Photo: Nigel Parry, Wired
1. Low-Margin Wizard
When he started out selling books online, Jeff Bezos focused on building a profitable business in a low-margin world from scratch. Facebook and Google are all very valuable businesses making a lot of money, but given their penetration in relative numbers, they aren’t exactly making a lot of money from their vast user bases.
Let me get back to being effective in a low-margin world; in the foreseeable future, e-commerce will be all about long-tail and making sure many small margins fall on your side of the track. We all sing the praise of Apple and Steve Jobs, but the paradox here is that over 90% of Apple’s revenue comes from their hardware.
I love Apple for many reasons, but it’s a dying technology. All proprietary systems, like empires, will fall. Instead, Jeff Bezos and Amazon.com are focusing on content and all hardware solutions, like the Kindle Fire for example, are simply made solely for easy access to content at a competitive prize point. And content, whether virtual or analogue, will never go out of style.
4. Building Slow From The Ground Up
When it comes to hardware, Amazon.com is mainly focusing on buying server infrastructure, capacity and storage, much like Google. But where Google only has their advertising strategy (advertising, really?) to fall back on, Jeff Bezos is slowly building an e-commerce infrastructure where money is actually shifting hands.
5. Building A Long-Term Business Model
App Store (iOS) is genius, but it’s not long-term. When Amazon.com has single-sale successes, they make money from literature, how-to knowledge, inspiration and tech gadgets. When App Store has success, we see novelties like Angry Birds taking over the world. That’s fine, but it’s not built to last.
6. His Future Is Ahead Of Him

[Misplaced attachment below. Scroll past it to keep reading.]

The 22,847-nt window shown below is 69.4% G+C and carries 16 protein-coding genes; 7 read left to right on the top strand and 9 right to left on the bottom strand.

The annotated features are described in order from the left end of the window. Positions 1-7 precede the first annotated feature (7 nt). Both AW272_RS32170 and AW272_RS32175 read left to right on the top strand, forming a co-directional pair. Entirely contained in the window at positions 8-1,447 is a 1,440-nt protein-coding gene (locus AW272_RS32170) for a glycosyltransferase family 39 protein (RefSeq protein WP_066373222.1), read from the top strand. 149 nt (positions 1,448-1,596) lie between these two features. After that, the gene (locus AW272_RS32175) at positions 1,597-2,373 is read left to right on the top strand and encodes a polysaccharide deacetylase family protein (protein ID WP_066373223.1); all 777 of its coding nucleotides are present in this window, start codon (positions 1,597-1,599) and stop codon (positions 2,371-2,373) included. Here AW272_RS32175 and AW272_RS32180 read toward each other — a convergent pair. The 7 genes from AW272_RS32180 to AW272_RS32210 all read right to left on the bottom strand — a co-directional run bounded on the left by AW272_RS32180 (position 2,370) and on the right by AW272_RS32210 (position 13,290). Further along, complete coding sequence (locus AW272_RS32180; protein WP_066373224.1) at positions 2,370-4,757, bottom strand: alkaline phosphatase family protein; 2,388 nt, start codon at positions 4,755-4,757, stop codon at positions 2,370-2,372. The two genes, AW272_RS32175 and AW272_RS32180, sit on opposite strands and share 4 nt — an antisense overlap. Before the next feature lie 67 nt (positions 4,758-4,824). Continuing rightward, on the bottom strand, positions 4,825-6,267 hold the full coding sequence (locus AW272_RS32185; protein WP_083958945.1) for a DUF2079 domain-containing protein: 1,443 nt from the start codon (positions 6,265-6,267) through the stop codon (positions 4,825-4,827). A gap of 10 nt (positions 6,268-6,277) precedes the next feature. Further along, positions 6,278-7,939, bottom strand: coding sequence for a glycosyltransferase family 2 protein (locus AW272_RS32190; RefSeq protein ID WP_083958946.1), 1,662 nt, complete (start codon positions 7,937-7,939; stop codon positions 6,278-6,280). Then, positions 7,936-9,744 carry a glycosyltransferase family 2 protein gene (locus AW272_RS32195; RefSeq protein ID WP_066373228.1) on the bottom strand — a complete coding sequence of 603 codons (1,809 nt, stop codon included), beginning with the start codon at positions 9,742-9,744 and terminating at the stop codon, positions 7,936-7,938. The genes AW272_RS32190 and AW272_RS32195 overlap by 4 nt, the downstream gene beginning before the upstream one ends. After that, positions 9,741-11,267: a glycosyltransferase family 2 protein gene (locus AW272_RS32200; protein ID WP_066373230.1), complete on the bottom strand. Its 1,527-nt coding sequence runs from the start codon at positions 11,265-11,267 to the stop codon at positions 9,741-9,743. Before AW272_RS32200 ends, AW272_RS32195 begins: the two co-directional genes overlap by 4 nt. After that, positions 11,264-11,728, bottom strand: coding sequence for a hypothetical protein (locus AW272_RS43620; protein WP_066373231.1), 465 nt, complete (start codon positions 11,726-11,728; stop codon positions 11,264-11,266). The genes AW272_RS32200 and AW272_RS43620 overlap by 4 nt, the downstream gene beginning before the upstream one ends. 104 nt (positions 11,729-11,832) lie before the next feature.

Alongside titans like Bill Gates, Sergey Brin, Larry Page, Mark Zuckerberg and Steve Jobs, Jeff Bezos is much more anonymous. But, Bezos is as nerdy as Gates, as big-picture visionary as Brin, as intelligent as Page, as machiavellian as Zuckerberg and as focused on details as Jobs. And while we probably have seen the height of their accomplishments from the rest of them, Bezos probably has his biggest impacts in front him as long as he’s ready to not going for the proprietary strategy long-term.
7. Stands Strong
Google is struggling to get social without destroying their flagship, the search engine. Facebook’s IPO gave me serious chills and now they offer the general public to override their EdgeRank by paying for fake penetration onto other users’ walls. Apple killed all support for the original iPad and don’t present any next generations for either MacBook Pro or iMac. Google, with all of their data and all of their money, they can’t come up with anything better than Google+ and several iterations later, it’s no better than the first version. And Microsoft is lurking in the shadows, probably hoping for Android OS to help them piggyback into the spotlight again. Amazon.com? As e-commerce becomes more and more important and governments starts to realize that free shipping will grow their economies, they will be in pole position.
8. Managed To Stay Close To The Top For A Long Time
Jeff Bezos survived the IT crash and it didn’t stop him.
9. Makes Social Work For Him
Amazon.com is today the e-commerce platform that best understands social; it leverages user behavior data to predict what you want to purchase. Powerful user reviews ranked by the users themselves. Creative user-generated shopping lists. Driving much of the ebook revolution. In the future, my bet is that you’d rather have Amazon hosting your multimedia content because they can make their low-margins work without forcing you into scary terms and conditions.
10. A Nice Guy
Jeff Bezos actually seems to be a nice guy and a cool person to work for. While some of the more notorious titans of the industry are known to be eccentrics, asocials or just plain assholes, Bezos seems to be able to combine long-term business sense with grand visions and a positive outlook on future innovations.